Peer Review & Lessons Learned

In May 2006 US Forest Service Fire and Aviation Management published a briefing paper on Peer Review Process. Later that year, a peer review team used the process to investigate a near miss incident in the Shoshone National Forest and issued a report titled Little Venus Fire Shelter Deployment. This report provides an interesting look at the peer review process and potential benefits of a similar approach to identifying and communicating lessons learned in the structural fire service.

The stated purpose of the peer review process is:

..to reduce errors by correcting or reinforcing upstream behaviors and other factors. Peer reviews provide a means to learn from a variety of situations including close calls, significant events, and other routine performance evaluations. The objective is to create a culture that expects and values peer reviews as an important means to discover subtle indictors of potential future errors and as a catalyst for positive change.

Peer Review and Accident Investigation

Peer review is not limited to investigating accidents and near miss events; it examines organizational performance in a variety of circumstances. However, a peer review and formal accident investigation may run concurrently. As stated in the US Forest Service Peer Review Process Briefing Paper, “this approach helps to segregate human error from intentional disregard of rules and gives the opportunity to identify positive behaviors and decisions even when bad outcomes occur.”

It is important to emphasize that peer review goes well beyond the context of accident and near miss investigation. This process applies to a broader range of significant events.

Key Process Elements

Like entrapment investigation, peer review is a team based process, but the team is comprised of “a small group of operators known for their ability to perform the particular mission in the particular environment, and also known to be insightful, fair, just, and honest”ť. This approach is consistent with the focus of peer review on developing lessons learned.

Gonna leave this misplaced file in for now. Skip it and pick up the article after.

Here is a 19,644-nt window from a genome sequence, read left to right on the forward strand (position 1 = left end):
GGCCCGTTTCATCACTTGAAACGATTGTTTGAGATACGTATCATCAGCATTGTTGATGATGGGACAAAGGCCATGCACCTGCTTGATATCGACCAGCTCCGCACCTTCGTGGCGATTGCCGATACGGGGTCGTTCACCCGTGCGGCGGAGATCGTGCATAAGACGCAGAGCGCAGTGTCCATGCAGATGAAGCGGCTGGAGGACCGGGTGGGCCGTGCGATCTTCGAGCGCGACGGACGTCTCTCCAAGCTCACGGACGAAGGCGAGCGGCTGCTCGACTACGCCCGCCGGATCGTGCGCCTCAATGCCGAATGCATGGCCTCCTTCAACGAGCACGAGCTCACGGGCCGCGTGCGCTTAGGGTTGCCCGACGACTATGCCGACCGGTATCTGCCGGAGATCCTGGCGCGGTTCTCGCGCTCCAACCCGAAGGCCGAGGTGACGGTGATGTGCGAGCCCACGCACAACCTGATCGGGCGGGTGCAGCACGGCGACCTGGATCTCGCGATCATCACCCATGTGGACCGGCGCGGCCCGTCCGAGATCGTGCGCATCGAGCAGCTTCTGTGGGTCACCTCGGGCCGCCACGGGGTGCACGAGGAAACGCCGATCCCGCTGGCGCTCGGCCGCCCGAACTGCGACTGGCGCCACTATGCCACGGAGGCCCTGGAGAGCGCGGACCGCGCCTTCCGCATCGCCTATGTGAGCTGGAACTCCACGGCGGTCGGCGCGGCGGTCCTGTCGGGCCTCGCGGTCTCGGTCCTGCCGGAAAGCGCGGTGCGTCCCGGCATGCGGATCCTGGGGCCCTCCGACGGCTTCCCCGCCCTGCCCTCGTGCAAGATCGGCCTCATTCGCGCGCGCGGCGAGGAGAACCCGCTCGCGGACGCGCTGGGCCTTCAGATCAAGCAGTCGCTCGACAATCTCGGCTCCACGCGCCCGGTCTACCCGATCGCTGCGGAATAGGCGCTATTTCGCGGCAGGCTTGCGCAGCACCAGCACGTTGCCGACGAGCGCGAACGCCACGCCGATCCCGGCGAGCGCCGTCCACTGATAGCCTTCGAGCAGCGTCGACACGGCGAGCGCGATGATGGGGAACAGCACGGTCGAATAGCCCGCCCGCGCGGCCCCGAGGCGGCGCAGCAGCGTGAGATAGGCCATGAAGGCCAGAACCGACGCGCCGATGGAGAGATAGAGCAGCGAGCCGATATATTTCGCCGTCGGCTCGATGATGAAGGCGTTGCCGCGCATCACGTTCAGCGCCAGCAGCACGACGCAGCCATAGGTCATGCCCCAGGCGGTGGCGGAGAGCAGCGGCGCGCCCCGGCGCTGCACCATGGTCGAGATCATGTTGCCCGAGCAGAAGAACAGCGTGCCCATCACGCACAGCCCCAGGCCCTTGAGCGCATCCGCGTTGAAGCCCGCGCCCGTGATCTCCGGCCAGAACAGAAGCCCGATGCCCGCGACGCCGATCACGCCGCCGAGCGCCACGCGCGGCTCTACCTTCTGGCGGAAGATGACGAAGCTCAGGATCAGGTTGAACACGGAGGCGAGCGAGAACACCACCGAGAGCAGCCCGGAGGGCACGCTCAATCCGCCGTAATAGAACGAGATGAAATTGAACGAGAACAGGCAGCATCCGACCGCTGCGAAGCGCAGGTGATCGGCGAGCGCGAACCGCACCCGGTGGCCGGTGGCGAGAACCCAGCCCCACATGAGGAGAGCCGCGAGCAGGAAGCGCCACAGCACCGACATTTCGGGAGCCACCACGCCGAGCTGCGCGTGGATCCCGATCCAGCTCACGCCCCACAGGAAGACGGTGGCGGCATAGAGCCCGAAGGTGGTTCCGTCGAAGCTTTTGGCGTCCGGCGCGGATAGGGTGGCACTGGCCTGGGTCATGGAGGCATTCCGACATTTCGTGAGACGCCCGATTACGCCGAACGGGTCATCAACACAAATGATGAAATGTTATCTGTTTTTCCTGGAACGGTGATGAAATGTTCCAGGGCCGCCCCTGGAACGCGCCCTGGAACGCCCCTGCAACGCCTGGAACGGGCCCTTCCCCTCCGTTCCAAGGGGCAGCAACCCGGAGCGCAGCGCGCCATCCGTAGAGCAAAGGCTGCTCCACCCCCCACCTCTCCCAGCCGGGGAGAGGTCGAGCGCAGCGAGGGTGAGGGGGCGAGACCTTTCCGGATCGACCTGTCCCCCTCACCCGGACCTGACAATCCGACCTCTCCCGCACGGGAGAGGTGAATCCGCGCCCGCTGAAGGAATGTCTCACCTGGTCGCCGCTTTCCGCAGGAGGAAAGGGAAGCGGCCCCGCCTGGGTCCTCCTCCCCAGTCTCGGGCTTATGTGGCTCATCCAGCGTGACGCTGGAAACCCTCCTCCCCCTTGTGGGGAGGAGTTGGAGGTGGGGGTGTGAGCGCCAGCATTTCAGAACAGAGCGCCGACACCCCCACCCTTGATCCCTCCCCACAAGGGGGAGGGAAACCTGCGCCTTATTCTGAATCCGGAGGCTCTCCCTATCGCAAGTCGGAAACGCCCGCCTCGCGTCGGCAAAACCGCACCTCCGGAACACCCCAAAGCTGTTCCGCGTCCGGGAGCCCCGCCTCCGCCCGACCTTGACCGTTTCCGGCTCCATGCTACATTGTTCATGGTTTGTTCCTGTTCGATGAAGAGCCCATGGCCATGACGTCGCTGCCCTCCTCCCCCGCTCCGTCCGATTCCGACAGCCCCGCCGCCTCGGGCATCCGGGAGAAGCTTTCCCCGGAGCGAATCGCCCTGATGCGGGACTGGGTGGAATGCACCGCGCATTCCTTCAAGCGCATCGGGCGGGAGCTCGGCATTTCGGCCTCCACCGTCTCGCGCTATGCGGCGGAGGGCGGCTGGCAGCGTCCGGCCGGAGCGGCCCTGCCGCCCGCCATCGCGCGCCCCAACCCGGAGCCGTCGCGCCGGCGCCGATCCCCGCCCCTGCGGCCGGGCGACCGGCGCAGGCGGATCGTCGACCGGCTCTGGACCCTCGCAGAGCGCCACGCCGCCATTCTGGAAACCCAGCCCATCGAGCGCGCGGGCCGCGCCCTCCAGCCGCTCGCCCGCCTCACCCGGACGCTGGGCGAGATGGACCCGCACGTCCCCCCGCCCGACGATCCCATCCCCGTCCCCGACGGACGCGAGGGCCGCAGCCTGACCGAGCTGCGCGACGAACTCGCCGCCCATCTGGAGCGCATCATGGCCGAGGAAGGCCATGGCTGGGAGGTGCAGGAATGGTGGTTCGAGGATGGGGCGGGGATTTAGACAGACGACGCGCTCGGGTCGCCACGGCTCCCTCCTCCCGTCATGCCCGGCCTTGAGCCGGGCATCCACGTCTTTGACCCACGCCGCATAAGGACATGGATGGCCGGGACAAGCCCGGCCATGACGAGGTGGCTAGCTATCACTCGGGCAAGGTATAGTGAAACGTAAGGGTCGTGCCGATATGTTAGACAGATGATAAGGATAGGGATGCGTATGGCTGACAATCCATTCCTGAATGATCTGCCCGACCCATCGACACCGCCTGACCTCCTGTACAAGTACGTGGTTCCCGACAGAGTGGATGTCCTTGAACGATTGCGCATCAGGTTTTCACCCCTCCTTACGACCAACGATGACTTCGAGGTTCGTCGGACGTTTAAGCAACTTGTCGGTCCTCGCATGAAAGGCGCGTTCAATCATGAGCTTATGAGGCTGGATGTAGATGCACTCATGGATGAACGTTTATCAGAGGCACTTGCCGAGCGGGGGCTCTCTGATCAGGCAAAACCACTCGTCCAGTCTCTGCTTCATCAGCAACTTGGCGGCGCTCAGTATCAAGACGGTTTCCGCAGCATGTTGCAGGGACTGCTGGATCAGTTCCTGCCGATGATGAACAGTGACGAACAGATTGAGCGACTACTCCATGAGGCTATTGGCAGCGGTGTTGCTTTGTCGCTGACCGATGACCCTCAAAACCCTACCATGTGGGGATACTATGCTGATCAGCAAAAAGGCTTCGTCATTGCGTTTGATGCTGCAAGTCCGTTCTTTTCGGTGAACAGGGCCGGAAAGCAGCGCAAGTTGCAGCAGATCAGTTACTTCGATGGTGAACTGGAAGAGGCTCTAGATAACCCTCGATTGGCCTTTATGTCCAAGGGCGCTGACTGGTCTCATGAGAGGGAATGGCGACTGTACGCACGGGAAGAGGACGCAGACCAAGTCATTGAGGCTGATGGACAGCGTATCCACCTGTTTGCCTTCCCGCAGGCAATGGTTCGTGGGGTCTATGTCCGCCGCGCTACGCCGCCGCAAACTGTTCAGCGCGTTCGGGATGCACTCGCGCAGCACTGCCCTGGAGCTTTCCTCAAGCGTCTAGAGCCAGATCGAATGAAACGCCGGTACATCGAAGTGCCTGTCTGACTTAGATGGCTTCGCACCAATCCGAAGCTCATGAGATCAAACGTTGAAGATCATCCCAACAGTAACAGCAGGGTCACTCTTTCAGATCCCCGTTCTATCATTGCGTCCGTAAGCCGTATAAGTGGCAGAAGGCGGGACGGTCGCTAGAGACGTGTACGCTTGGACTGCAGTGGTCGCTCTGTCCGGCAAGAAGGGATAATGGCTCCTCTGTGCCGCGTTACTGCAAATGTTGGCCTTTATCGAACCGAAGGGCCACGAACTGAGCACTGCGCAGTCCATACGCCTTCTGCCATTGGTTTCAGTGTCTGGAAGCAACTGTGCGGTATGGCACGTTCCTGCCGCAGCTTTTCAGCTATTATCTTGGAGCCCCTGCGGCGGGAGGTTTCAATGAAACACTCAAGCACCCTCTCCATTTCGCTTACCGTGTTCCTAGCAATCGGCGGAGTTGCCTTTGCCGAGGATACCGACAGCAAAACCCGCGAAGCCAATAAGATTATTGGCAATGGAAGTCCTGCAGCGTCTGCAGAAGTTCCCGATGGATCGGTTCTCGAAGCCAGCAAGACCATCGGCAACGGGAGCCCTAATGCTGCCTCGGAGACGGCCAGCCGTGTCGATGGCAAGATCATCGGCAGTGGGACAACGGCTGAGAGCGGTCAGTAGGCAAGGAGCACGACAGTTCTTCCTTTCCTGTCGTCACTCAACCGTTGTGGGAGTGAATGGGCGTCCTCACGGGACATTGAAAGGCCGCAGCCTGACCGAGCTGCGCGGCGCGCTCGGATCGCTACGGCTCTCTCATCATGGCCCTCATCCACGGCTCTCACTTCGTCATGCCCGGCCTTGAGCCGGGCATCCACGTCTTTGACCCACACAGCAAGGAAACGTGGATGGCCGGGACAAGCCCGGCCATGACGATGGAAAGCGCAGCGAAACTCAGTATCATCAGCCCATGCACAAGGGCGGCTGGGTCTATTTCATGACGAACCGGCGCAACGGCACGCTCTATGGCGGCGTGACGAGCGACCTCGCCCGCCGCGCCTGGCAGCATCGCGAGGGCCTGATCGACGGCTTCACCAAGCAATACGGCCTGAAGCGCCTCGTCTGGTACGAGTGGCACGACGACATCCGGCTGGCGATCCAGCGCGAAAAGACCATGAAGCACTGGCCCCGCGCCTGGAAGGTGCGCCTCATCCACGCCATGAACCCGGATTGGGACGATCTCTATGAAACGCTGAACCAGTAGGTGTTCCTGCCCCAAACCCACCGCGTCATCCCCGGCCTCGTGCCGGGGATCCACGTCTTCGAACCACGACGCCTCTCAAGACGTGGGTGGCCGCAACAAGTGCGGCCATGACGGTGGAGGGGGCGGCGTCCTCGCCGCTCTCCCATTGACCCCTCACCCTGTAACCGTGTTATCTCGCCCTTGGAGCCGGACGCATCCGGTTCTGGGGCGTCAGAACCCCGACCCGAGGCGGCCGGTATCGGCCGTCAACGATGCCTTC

Key questions addressed in peer review examine individual observations and perceptions and include:

  • Action Plan and Leaders Intent
  • Situational awareness
  • Actions Taken and Not Taken
  • Personal Lessons Learned

In many respects the peer review process gathers the same types of information as the National Firefighter Near Miss Program. However, there is a significant difference. In peer review, team members are encouraged to “continue questioning in areas where the reviewers feel disconnect, discomfort, confusion, or curiosity”.

Communicating Lessons Learned

The peer review team develops a report that provides a look from outside the element of the organization involved in the accident, near miss or significant event. This written report identifies the story of the event, reasons the situation developed as it did, and lessons learned. The Peer Review-Purpose and Process Briefing Paper outlines a number of potential benefits:

  • Provides feedback on performance and potential areas of improvement
  • Assists supervisors in employee development
  • Helps guide training strategies, organizational policy, and operating guidelines
  • Develops data higher level lessons learned analysis
  • Promotes long-term positive shifts in organizational culture

Peer review reports such as the Little Venus Fire Shelter Deployment take a middle ground between a comprehensive organizational assessment seen in some agency reports (see reports from Loudon County Fire and Emergency Management and Prince William County Department of Fire and Rescue) and more limited information provided in National Institute for Occupational Safety and Health (NIOSH) Death in the Line of Duty reports.

Obstacles

Peer review requires a bit of organizational and individual courage and commitment. One element of the deliberate practice required to develop expertise in any field is feedback on results and engaging with that feedback to refine and improve performance. Individuals and organizations must have the courage to ask for feedback and accept performance related feedback, which may be uncomfortable or difficult when things do not go well.

A more fundamental and underlying challenge lies with our underlying assumptions about the nature of fire, firefighting, and the business that we are in. Future posts will address at these important issues.

Ed Hartin, MS, EFO, MIFireE, CFO

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